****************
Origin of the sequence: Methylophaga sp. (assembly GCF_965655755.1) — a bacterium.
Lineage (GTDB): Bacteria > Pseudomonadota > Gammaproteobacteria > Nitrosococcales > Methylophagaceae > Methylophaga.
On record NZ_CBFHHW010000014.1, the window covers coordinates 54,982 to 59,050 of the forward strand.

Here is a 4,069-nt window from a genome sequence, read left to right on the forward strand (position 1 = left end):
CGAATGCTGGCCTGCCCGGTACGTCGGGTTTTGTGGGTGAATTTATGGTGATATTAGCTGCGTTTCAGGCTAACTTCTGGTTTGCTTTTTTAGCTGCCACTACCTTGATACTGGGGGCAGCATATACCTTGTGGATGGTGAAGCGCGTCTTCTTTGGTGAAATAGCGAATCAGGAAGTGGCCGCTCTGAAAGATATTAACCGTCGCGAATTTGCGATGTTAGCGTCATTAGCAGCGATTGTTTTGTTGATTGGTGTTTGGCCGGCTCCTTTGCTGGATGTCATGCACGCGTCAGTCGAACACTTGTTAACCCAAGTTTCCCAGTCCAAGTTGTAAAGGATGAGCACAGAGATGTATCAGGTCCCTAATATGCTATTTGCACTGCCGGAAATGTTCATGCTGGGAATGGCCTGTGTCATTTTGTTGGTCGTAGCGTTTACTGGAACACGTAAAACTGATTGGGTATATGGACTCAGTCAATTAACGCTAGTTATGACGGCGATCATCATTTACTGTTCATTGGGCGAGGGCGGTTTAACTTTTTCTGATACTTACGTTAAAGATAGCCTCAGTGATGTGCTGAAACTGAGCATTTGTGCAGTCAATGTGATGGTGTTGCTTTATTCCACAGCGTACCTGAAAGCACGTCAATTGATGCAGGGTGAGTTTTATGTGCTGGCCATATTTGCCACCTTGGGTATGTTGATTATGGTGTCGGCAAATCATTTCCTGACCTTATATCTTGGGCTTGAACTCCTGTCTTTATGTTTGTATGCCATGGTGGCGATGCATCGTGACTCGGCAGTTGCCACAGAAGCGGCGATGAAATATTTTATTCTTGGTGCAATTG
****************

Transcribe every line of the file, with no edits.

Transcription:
Origin of the sequence: Methylophaga sp. (assembly GCF_965655755.1) — a bacterium.
Lineage (GTDB): Bacteria > Pseudomonadota > Gammaproteobacteria > Nitrosococcales > Methylophagaceae > Methylophaga.
On record NZ_CBFHHW010000014.1, the window covers coordinates 54,982 to 59,050 of the forward strand.

Here is a 4,069-nt window from a genome sequence, read left to right on the forward strand (position 1 = left end):
CGAATGCTGGCCTGCCCGGTACGTCGGGTTTTGTGGGTGAATTTATGGTGATATTAGCTGCGTTTCAGGCTAACTTCTGGTTTGCTTTTTTAGCTGCCACTACCTTGATACTGGGGGCAGCATATACCTTGTGGATGGTGAAGCGCGTCTTCTTTGGTGAAATAGCGAATCAGGAAGTGGCCGCTCTGAAAGATATTAACCGTCGCGAATTTGCGATGTTAGCGTCATTAGCAGCGATTGTTTTGTTGATTGGTGTTTGGCCGGCTCCTTTGCTGGATGTCATGCACGCGTCAGTCGAACACTTGTTAACCCAAGTTTCCCAGTCCAAGTTGTAAAGGATGAGCACAGAGATGTATCAGGTCCCTAATATGCTATTTGCACTGCCGGAAATGTTCATGCTGGGAATGGCCTGTGTCATTTTGTTGGTCGTAGCGTTTACTGGAACACGTAAAACTGATTGGGTATATGGACTCAGTCAATTAACGCTAGTTATGACGGCGATCATCATTTACTGTTCATTGGGCGAGGGCGGTTTAACTTTTTCTGATACTTACGTTAAAGATAGCCTCAGTGATGTGCTGAAACTGAGCATTTGTGCAGTCAATGTGATGGTGTTGCTTTATTCCACAGCGTACCTGAAAGCACGTCAATTGATGCAGGGTGAGTTTTATGTGCTGGCCATATTTGCCACCTTGGGTATGTTGATTATGGTGTCGGCAAATCATTTCCTGACCTTATATCTTGGGCTTGAACTCCTGTCTTTATGTTTGTATGCCATGGTGGCGATGCATCGTGACTCGGCAGTTGCCACAGAAGCGGCGATGAAATATTTTATTCTTGGTGCAATTG